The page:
Letters of Terror and the Waning Influence of Mr. Greenspan

Wednesday’s market opened with much promise.  Our president said there were indications that our efforts against the Taliban and Al Qaeda were showing success.  IBM and several other notable companies reported earnings that were better than expectations.  The DOW and NASDAQ opened up 100 and 30 points, respectively, above their Tuesday close.  Investors seemed to ignore the news that terrorists had crossed yet another line by assassinating Israeli Tourism Minister Rehavam Ze’evi outside his hotel room.  Later in the morning, though, the weight of two events finally began to drive the resilient market down.  The first was a lack of financial inspiration from Mr. Greenspan followed by a steady flow of new anthrax letters cropping up in places of high visibility. 

Dan Ackman of Forbes magazine summed up Mr. Greenspan’s market effect as follows:

“During the boom years of the 1990s, Fed Chairman Alan Greenspan had the Midas touch.  Whenever he testified on Capitol Hill, no matter how banal his words, and certainly when his Federal Reserve Board cut interest rates, traders would applaud and equity markets would add to investors’ riches. Now, however, the Greenspan effect is working in reverse.  Yesterday, Greenspan told lawmakers that the economic effects of the Sept. 11 terrorist attacks were temporary and that rapid, ’90s-style growth would follow stability; the markets plunged in response. “

That the market is primarily interested in earnings and less in affairs of state, gives Mr. Ackman’s points some merit, but only to a degree.  The new anthrax letters, while low in shock value, probably were causing a cumulative ill effect on investors.  Traders began to fear that the already struggling economy might be further threatened by a prolonged campaign of infected letters and other fiendish terror tactics not yet revealed.  Ironically, just as shoppers were returning to the malls and the tourist industry was seeing slight glimmers of hope, these horrible letters seemed to halt that progress in its tracks.  The idea that one letter could shut down a branch of the United States Government became too much for the market to take in a day.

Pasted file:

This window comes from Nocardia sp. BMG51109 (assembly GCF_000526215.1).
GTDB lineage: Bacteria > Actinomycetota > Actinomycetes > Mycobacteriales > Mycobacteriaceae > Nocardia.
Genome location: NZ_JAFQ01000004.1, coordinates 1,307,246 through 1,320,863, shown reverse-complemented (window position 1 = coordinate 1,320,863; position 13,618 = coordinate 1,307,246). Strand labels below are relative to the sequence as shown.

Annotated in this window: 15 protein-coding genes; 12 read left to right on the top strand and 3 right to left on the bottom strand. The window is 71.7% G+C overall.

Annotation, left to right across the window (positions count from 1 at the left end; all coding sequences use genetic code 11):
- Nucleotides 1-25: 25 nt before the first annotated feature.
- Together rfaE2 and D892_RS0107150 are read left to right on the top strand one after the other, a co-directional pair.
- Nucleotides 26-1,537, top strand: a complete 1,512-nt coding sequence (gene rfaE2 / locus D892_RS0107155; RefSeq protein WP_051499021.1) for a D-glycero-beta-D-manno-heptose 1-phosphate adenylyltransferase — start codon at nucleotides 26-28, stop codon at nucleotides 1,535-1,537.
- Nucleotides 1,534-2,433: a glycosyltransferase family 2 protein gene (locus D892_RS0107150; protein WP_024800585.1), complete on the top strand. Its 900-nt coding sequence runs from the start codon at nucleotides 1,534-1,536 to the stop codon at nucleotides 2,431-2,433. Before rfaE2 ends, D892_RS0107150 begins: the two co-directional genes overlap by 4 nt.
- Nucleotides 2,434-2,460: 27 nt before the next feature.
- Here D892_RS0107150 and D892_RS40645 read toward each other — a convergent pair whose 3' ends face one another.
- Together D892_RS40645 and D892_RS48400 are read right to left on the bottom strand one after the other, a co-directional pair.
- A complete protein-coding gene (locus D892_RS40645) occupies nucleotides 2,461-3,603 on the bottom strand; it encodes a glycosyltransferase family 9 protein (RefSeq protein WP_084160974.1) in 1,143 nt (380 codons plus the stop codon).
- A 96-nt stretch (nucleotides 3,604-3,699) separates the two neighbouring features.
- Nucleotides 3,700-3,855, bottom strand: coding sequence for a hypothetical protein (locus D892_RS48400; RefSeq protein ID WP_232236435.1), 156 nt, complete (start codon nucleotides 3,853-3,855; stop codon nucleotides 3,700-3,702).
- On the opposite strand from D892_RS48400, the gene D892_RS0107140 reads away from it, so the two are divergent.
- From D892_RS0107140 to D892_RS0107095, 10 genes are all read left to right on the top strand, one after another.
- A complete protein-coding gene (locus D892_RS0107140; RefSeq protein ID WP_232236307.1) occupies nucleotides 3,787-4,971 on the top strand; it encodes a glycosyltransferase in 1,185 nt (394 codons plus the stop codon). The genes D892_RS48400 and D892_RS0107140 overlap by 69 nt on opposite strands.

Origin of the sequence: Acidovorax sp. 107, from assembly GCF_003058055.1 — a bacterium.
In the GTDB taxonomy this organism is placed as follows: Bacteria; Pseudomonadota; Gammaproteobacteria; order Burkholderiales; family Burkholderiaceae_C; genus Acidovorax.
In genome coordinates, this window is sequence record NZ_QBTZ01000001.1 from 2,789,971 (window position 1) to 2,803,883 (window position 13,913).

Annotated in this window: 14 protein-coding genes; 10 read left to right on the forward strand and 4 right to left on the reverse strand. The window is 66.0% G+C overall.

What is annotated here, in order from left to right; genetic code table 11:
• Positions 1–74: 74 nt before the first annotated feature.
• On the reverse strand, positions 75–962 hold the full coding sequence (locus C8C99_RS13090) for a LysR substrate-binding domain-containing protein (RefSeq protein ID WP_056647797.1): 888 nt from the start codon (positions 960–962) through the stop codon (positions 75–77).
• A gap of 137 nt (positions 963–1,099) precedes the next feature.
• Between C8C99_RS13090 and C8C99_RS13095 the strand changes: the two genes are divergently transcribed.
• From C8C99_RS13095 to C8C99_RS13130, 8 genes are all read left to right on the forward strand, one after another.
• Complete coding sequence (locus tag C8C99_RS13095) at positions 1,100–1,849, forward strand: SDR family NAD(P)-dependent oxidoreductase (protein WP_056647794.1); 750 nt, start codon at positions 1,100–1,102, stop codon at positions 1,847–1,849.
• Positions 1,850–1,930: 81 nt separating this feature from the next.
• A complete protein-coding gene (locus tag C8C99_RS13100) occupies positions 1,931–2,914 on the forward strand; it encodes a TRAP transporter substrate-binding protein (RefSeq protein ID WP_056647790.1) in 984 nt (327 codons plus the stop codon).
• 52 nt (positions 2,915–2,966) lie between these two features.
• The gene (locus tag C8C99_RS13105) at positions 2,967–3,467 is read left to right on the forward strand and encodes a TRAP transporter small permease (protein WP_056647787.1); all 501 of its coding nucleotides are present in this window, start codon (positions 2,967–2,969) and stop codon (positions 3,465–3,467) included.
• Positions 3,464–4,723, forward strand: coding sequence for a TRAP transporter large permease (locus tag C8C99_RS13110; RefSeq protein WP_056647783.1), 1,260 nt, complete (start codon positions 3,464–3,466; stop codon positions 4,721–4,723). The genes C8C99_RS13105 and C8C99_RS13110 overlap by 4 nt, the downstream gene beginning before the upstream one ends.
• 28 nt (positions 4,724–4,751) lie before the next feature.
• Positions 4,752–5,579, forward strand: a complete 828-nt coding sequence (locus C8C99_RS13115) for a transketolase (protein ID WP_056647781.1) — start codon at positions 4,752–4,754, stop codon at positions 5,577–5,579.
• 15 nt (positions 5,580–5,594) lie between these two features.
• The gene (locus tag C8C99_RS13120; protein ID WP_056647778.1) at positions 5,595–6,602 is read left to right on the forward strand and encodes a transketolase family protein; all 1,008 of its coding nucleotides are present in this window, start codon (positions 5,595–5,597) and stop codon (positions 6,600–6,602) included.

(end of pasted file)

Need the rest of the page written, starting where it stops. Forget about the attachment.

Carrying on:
It is almost certain that today’s investors face risks unprecedented in history.  While the markets are accustomed to dealing with surprises or even shocks, such as war, natural disasters, bad government policy decisions, and others, current threats rather defy investors’ best attempts to quantify, or at a minimum, identify the risks.  At the heart of the problem is the terrorist’s mind – he is not bound by reason or logic.  Because investors cannot yet (maybe in time can) identify the risks of terror on an individual company or our economy, it is impossible to know how long and to what degree the markets will suffer under these threats.  Investment strategy and policy decisions are now much more subjective than they were pre-September 11.  As I pointed out last week, countries like Israel have managed to grow their economies effectively under the constant threat of terrorism.  We have to wonder though, how much greater would the Israeli economy be if the huge amounts of energy and resources devoted to security and military were focused on more productive aims over the past few decades?  Will our gains in productivity of the 90’s, unparalleled in history, be achievable again?  Mr. Greenspan said he believes so.  Was he being patriotic or logical – or both?  I, for one, believe he was correct on both counts.